Andrew Christiansen: Yeah, when I found this statistic, it was it was pretty concerning to me. And I think anyone who hears that, it’s just like, wow, 45th in the country, like I knew affordable housing wasn’t great in Utah, but I didn’t know it was that bad, and the unfortunate thing is that the need for affordable housing specifically for renters is likely to continue to grow in the state in the coming years and that’s because of the high cost of home ownership, rising rental rates and historically low vacancy rates. And that’s according to a 2023 Kem C. Gardner Policy Institute study. The one positive is that the state has gotten more directly involved in funding. The solutions to providing more affordable housing in recent years, the 2023 legislative session ranks as the most productive for housing assistance ever.

Emma Ratkovic: Interesting. The population of Salt Lake City has increased by around 20,000 over the past 20 years. And Mendenhall brought up the intriguing fact that the city now has a majority of renters. Why do you think that this is the case, according to your research?

Andrew Christiansen: Yeah, I found that interesting too, but I think it makes sense when you think about it, because the median listing home price in Salt Lake last month was $590,000. So I think anyone hearing that number, that sounds like way too much money to afford and I think it’s become a reality for a lot of people our age to have like, it’s just not going to be a possibility to afford a house and so you’re kind of just forced into a position to rent and I think that’s the case for a lot of people our age and even older too. So yeah, and you know, we’ve seen in recent years housing prices increase to record levels throughout the COVID-19 pandemic — so much so that about 70% of Utah households were priced out of the median-priced home by the spring of 2022. Luckily, housing prices have decreased some since then, but you know, as you heard that median price, they’re still not cheap at all.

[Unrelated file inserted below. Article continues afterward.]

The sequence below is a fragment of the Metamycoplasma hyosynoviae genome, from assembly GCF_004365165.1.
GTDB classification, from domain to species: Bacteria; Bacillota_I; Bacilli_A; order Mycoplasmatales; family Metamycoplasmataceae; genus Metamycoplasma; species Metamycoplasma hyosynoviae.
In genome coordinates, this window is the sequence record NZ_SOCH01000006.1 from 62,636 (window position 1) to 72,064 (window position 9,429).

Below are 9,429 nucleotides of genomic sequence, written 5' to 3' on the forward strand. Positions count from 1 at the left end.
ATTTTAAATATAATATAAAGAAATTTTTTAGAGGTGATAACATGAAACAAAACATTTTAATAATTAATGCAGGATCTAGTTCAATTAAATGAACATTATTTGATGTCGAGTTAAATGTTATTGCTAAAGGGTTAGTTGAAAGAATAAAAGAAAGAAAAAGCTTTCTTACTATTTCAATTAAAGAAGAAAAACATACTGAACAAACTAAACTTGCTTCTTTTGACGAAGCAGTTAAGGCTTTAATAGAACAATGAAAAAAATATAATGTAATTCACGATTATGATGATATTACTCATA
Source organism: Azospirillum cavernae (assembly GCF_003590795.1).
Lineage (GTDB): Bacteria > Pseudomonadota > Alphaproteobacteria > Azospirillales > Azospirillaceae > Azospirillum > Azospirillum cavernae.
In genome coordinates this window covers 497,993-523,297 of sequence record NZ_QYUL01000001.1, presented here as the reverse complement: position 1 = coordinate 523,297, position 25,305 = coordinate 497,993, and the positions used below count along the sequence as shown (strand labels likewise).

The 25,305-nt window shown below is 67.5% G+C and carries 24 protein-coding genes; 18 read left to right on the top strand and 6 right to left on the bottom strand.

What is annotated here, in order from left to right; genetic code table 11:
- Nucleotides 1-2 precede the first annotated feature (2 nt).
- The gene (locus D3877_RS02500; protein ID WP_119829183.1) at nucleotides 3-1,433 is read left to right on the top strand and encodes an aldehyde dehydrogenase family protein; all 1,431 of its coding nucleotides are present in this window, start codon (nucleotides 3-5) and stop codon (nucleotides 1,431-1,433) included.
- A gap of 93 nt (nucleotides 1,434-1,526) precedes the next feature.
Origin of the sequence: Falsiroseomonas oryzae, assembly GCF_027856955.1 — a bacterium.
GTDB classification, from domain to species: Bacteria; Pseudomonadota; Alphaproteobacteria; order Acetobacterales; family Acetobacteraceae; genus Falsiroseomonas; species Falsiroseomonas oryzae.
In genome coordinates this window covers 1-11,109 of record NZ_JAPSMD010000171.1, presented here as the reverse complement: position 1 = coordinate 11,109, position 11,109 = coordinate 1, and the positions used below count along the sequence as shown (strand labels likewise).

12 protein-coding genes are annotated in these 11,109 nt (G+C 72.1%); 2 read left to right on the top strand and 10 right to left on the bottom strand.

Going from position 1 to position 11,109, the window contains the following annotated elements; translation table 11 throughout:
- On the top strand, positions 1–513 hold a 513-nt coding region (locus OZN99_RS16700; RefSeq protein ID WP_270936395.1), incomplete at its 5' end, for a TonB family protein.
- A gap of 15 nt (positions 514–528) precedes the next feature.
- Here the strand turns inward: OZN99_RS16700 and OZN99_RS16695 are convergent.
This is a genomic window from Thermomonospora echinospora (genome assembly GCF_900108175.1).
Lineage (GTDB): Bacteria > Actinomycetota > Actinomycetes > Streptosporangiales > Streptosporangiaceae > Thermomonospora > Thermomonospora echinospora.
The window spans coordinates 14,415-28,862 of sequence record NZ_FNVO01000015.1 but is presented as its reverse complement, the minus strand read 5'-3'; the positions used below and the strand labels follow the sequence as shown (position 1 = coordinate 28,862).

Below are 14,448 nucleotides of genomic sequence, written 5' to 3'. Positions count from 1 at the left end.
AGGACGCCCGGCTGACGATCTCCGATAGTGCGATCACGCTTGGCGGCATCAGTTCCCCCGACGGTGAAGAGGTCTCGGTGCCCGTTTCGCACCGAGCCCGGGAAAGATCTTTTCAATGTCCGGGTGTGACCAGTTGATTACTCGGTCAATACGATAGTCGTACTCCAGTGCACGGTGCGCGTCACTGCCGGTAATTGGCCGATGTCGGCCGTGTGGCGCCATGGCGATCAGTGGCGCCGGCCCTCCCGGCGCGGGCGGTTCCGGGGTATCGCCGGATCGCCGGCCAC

Emma Ratkovic: Homelessness is a growing problem in Salt Lake City. Valentine shared his personal experience with homelessness and how he plans to address the rising issue. Can you describe his experience with homelessness and what he wants to do to fix the issue?

Vanessa Hudson: So throughout the debate, Michael Valentine mentioned frequently that he had experienced homelessness, and he feels like this sets him apart from the other candidates. In terms of fixing the issue, his plan is to declare a state of emergency and have a lot of sanctioned camping. His main goal is just to get everyone into housing as soon as possible.

Emma Ratkovic: Can you describe the pod structure that will serve as a temporary shelter community? What does this look like? And how will unhoused individuals benefit from this?

Vanessa Hudson: For sure, so this temporary shelter community, it’s an effort done by Mayor Mendenhall and the city. So there’ll be 50 pods in this temporary shelter community and the community will be at 300 S and 600 W. The pods will kind of be like tiny homes — so four walls, and then they’ll have heating and cooling units inside. And this is more of a starting point when it comes to addressing homelessness. It’s kind of like a trial-and-error moment for the city. Obviously, 50 isn’t a big number in comparison to the thousands of people who experience homelessness every year. And that number has only increased. So, it’s a pilot program that Mayor Mendenhall is conducting just to see if they can get more of these types of communities in the future.

Emma Ratkovic: And how did each of these candidates’ thoughts and opinions on homelessness differ from one another? And what approaches do they want to take to combat the issue?